UNCLE SAM is richer this week by $86 million. Thanks should go first to Arco, the giant Los Angeles-based oil firm, which ponied up the money, and second to Transportation Secretary Elizabeth Dole, whose steadiness under pressure put through the policy that enables the government to accept it.

For, as you might expect, Arco is not giving the government an $86 million charitable contribution. What Arco is doing is paying back to Uncle Sam the cost of a shipbuilding subsidy. What it is getting in return is the right to use the tankers the government originally subsidized in trade between two U.S. ports. The Jones Act -- part of the complicated tangle of maritime laws that raises prices for consumers and provides tidy windfalls for a handful of well-placed beneficiaries -- requires that all trade between U.S. ports be carried in ships registered under the U.S. flag, except for those built with U.S. subsidies. Arco is the first shipowner to take advantage of Secretary Dole's policy of allowing owners to give back their subsidies and enter the Jones Act trade.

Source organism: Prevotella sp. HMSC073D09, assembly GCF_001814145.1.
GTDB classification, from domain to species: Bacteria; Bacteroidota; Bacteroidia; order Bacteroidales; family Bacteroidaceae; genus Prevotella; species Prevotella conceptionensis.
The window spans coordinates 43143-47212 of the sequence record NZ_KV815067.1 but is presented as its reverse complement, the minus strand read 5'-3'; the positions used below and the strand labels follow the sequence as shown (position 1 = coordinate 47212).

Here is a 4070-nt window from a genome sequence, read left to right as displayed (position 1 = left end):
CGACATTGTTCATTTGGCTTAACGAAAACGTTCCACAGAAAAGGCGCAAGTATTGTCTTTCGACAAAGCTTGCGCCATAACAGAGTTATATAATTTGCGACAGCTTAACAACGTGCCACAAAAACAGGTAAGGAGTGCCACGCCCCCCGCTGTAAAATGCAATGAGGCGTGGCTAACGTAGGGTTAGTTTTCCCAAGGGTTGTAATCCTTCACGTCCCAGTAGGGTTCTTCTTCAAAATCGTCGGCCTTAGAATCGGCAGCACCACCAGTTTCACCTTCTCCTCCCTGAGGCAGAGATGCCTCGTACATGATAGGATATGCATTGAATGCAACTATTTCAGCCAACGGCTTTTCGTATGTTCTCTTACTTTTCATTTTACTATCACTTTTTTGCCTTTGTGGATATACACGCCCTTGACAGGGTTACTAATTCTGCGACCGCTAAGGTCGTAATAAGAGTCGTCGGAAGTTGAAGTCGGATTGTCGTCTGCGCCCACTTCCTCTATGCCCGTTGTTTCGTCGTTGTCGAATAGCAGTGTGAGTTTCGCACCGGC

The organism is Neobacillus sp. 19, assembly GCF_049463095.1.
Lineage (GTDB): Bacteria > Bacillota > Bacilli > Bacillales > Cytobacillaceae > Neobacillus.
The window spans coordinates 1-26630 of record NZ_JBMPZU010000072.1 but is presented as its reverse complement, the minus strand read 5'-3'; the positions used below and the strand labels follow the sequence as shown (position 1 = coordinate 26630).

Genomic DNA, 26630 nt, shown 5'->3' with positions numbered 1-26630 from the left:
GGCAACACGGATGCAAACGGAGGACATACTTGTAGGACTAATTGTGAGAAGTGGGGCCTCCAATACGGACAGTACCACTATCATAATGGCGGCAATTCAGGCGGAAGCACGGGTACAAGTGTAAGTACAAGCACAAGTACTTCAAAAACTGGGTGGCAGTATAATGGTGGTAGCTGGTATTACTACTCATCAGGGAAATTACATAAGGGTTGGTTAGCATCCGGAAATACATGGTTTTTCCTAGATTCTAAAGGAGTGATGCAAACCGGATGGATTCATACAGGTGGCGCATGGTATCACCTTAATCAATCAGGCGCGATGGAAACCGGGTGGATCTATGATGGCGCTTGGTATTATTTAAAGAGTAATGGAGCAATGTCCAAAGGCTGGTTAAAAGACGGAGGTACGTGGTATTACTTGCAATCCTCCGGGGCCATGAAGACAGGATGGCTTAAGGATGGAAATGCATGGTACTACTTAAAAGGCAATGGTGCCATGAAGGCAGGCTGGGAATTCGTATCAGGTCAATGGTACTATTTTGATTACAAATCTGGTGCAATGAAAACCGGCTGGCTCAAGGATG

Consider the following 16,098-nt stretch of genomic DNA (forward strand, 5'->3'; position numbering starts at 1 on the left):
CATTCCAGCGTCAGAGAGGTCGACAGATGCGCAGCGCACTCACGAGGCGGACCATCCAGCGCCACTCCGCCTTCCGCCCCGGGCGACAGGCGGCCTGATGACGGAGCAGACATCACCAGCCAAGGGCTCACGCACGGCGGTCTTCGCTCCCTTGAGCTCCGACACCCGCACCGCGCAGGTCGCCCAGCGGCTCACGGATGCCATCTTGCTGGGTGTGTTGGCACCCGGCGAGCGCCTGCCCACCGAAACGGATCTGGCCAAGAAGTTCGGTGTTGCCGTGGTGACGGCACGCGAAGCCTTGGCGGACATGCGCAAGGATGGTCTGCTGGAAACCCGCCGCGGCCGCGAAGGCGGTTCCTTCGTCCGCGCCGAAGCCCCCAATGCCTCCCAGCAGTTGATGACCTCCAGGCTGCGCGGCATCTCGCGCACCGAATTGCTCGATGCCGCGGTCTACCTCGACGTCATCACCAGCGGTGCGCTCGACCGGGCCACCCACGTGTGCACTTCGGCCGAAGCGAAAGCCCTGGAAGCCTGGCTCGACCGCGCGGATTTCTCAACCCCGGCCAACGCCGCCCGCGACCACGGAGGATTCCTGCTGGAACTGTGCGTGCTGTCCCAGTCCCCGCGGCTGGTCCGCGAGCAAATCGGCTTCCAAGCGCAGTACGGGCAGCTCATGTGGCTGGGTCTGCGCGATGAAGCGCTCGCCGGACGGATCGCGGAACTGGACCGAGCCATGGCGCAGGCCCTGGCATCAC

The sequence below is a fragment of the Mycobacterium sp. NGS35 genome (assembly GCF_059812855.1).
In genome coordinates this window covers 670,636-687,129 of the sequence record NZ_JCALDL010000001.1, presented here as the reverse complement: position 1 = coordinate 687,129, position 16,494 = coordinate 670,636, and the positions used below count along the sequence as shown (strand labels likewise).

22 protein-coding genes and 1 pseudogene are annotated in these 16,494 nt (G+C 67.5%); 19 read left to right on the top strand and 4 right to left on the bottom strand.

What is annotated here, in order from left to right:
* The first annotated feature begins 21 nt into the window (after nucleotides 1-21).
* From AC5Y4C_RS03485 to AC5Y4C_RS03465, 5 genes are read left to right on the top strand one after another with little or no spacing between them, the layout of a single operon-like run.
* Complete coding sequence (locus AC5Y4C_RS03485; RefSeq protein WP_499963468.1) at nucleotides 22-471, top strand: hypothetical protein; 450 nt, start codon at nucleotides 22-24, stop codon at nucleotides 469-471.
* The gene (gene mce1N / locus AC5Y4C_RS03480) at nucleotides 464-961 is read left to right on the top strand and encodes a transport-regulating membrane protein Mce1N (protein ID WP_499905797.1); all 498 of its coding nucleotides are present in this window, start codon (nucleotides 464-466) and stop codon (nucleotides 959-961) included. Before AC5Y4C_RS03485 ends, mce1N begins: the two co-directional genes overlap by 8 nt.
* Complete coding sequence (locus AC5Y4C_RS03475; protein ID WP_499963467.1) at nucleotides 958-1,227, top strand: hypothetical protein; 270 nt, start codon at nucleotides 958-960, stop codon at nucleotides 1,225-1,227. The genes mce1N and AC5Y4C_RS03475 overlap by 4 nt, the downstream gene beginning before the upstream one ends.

Unsurprisingly, there was a lot of loud -- and contradictory -- outcry against this policy. The most lucrative Jones Act shipping today is the carriage of Alaska oil to West Coast ports, and most of it is transported in small, old ships which meet the old Jones Act terms. Mrs. Dole, by opening up the trade to larger, more efficient ships such as Arco's, has helped to reduce prices paid by consumers.

Jones Act beneficiaries have lobbied long and hard to keep previously subsidized ships out of their little market, and have claimed that there just isn't enough business for the big tankers anyway. Arco, a publicly held and profitable company, is betting $86 million that they're wrong. We suspect it's a good bet. More needs to be done to open up the shipping business. But with Uncle Sam already $86 million richer, so far so good.